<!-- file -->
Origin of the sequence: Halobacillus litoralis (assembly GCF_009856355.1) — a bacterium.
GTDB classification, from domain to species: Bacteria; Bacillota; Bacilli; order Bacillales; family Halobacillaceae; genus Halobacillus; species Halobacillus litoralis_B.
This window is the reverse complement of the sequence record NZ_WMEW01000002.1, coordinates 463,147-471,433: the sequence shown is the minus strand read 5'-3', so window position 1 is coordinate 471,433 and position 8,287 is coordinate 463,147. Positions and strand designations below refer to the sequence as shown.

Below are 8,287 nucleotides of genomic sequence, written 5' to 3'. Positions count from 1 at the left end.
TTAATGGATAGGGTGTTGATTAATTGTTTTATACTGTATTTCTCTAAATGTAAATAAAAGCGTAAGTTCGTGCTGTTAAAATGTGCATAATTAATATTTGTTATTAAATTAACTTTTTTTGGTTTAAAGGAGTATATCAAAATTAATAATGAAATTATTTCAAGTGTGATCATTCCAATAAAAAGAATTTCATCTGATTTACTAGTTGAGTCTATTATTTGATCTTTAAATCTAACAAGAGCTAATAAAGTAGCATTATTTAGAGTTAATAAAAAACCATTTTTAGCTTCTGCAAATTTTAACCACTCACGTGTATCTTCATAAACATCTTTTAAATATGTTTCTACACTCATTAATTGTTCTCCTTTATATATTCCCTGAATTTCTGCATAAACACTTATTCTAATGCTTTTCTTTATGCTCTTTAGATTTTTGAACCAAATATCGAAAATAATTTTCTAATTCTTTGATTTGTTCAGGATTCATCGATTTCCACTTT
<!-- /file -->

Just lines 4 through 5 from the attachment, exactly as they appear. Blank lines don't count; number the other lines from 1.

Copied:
Below are 8,287 nucleotides of genomic sequence, written 5' to 3'. Positions count from 1 at the left end.
TTAATGGATAGGGTGTTGATTAATTGTTTTATACTGTATTTCTCTAAATGTAAATAAAAGCGTAAGTTCGTGCTGTTAAAATGTGCATAATTAATATTTGTTATTAAATTAACTTTTTTTGGTTTAAAGGAGTATATCAAAATTAATAATGAAATTATTTCAAGTGTGATCATTCCAATAAAAAGAATTTCATCTGATTTACTAGTTGAGTCTATTATTTGATCTTTAAATCTAACAAGAGCTAATAAAGTAGCATTATTTAGAGTTAATAAAAAACCATTTTTAGCTTCTGCAAATTTTAACCACTCACGTGTATCTTCATAAACATCTTTTAAATATGTTTCTACACTCATTAATTGTTCTCCTTTATATATTCCCTGAATTTCTGCATAAACACTTATTCTAATGCTTTTCTTTATGCTCTTTAGATTTTTGAACCAAATATCGAAAATAATTTTCTAATTCTTTGATTTGTTCAGGATTCATCGATTTCCACTTT